Every once in awhile, a recipe surfaces on the internet that manages to incense the masses. They gather in the comments, shaking their fists in consternation at some combination or treatment of ingredients that just doesn’t feel right. Previously, they've directed their rage toward a vegan macaroni with avocado subbed for cheese, a peanut butter slice that took hours to prepare, and—most memorably—a guacamole made from peas.
This week, a new recipe startled us from the stupor of Thanksgiving prep and gathered us, once again, to take to the internet and express displeasure. This time, it’s a "creative and fun way" to eat brussels sprouts from the New York Times: brussels sprouts sliders.
Your new favorite Thanksgiving appetizer: brussels sprouts sliders— The New York Times (@nytimes) November 20, 2017
Essentially, the recipe suggests making teeny-tiny sliders using two halves of a brussels sprout as buns. Caramelized onions and thinly sliced tempeh constitute the filling; a toothpick through the middle holds the whole affair together. Creative and fun this recipe most definitely is. And the internet, of course, reacted accordingly.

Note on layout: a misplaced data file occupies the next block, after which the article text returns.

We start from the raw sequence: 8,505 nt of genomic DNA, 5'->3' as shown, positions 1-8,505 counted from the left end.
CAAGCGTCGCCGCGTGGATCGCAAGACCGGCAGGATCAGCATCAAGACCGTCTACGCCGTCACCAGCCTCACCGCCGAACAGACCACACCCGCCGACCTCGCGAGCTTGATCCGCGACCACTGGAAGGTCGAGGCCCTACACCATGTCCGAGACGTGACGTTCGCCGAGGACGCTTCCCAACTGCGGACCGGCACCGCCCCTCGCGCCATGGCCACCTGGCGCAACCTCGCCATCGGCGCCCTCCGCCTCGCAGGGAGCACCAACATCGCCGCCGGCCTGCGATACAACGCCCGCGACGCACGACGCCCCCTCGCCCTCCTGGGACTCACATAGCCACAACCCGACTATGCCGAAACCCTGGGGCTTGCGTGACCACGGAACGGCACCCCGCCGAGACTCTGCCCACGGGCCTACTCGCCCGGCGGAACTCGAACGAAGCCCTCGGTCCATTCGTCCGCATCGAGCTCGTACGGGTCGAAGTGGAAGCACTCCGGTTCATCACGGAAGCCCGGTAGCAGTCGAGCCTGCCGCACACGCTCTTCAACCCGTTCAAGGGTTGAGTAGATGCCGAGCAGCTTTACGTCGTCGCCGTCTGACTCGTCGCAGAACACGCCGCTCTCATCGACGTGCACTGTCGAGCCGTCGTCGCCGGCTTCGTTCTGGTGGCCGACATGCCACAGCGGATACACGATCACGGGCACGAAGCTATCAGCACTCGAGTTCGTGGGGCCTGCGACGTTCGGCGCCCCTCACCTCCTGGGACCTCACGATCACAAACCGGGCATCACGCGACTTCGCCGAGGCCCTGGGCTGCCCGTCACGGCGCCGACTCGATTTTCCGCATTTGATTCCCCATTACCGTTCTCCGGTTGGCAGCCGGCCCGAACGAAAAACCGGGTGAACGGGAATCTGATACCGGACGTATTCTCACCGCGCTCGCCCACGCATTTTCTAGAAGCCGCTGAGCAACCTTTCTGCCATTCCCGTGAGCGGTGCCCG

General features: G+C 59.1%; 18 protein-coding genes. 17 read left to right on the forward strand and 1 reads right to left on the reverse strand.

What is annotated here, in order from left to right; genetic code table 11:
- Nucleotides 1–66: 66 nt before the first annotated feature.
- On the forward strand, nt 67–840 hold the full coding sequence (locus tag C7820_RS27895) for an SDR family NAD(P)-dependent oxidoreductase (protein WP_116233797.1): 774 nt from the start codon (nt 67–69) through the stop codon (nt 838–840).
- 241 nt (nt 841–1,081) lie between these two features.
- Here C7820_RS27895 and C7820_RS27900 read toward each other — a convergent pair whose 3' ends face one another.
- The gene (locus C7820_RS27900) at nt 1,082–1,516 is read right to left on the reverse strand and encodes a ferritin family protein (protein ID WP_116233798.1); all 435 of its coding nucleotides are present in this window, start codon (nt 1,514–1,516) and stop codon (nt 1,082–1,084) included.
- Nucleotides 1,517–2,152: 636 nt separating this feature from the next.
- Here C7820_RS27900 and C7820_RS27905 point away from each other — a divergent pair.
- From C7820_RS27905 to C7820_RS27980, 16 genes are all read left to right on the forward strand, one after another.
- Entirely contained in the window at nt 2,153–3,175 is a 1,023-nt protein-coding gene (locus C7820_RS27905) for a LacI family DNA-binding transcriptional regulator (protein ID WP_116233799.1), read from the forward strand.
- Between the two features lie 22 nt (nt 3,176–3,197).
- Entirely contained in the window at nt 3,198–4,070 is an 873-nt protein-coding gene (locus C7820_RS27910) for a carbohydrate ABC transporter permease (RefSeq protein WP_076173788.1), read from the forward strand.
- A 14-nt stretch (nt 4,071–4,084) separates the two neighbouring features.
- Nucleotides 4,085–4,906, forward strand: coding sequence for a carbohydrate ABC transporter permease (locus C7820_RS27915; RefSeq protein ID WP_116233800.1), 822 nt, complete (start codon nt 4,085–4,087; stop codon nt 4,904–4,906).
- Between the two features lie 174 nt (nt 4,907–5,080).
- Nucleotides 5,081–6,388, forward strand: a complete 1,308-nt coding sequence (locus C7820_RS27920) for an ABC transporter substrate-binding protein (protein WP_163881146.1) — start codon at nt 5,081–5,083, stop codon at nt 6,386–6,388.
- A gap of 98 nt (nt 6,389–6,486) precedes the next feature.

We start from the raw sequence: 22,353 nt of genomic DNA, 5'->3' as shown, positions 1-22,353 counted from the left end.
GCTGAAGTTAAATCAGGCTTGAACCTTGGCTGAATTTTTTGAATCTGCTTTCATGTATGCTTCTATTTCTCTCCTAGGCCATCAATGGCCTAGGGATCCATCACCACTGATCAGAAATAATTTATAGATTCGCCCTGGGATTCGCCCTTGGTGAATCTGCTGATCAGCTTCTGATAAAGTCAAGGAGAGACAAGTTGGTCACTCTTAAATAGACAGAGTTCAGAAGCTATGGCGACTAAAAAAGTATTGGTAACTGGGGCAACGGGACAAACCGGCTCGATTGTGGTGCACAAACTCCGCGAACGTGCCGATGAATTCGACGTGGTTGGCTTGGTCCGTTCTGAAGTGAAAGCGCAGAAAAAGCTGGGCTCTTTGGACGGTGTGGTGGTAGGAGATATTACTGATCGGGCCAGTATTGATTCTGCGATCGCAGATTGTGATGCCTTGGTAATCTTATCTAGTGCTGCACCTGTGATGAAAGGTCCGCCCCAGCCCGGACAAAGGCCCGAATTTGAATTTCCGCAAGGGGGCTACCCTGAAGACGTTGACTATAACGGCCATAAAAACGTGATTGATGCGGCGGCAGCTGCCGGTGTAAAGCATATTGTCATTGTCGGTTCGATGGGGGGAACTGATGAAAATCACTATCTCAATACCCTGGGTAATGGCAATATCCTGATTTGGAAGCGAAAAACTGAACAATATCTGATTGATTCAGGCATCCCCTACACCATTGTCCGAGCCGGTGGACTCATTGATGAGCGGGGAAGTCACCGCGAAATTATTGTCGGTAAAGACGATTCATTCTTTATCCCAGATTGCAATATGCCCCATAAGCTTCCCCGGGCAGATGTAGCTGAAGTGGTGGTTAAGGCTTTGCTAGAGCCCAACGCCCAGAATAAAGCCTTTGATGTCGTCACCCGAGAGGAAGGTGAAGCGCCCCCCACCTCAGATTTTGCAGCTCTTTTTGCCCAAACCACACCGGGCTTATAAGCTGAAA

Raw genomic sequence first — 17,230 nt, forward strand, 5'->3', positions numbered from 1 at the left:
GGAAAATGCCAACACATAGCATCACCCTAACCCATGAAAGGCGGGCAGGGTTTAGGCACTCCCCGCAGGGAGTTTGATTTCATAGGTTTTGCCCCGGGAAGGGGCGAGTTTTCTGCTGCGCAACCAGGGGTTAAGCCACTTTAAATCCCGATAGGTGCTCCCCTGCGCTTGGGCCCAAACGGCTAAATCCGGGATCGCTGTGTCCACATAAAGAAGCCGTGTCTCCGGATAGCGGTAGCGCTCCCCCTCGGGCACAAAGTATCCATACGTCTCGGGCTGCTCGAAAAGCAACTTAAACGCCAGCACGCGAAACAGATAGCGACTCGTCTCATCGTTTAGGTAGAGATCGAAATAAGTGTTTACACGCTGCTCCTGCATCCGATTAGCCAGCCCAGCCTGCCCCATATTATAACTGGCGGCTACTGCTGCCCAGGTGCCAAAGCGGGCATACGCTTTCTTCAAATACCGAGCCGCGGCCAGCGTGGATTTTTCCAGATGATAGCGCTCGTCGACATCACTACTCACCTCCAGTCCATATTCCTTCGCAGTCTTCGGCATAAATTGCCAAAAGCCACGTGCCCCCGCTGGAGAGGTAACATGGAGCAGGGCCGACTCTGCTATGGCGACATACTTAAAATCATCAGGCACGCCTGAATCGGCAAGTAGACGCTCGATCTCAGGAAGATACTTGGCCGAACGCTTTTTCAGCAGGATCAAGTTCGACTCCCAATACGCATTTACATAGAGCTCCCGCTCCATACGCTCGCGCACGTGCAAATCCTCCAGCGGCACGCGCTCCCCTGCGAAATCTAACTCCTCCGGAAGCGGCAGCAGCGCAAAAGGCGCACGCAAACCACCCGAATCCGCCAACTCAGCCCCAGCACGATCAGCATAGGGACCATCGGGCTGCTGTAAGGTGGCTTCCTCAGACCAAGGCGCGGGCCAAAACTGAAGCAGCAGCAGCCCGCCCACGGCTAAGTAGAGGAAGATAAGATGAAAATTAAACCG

I would rather eat my own fingers.— Kealan Patrick Burke (@KealanBurke) November 20, 2017
Initially, the concept reads inane. It grasps at ingenuity where there isn’t any to be found, and just seem like a lot of work for a bite-size snack. But while brussels sprouts sliders resemble what you might imagine some tiny alien eats as an hor d'oeuvre, maybe they’re also kind of cute? With a little time, I started to warm up to the idea. Separately all the components are good—delicious, even. So why wouldn’t they all come together as a delicious small meatless burger? The comments on the recipe itself are actually pretty positive, aside from a call for more dressing.
So maybe all this recipe needs is a little tweak and a bit of open-mindedness. Brussels sprouts sliders for Thanksgiving, anyone?
Where do you stand? Let us know your thoughts on this brussels sprouts creation in the comments below.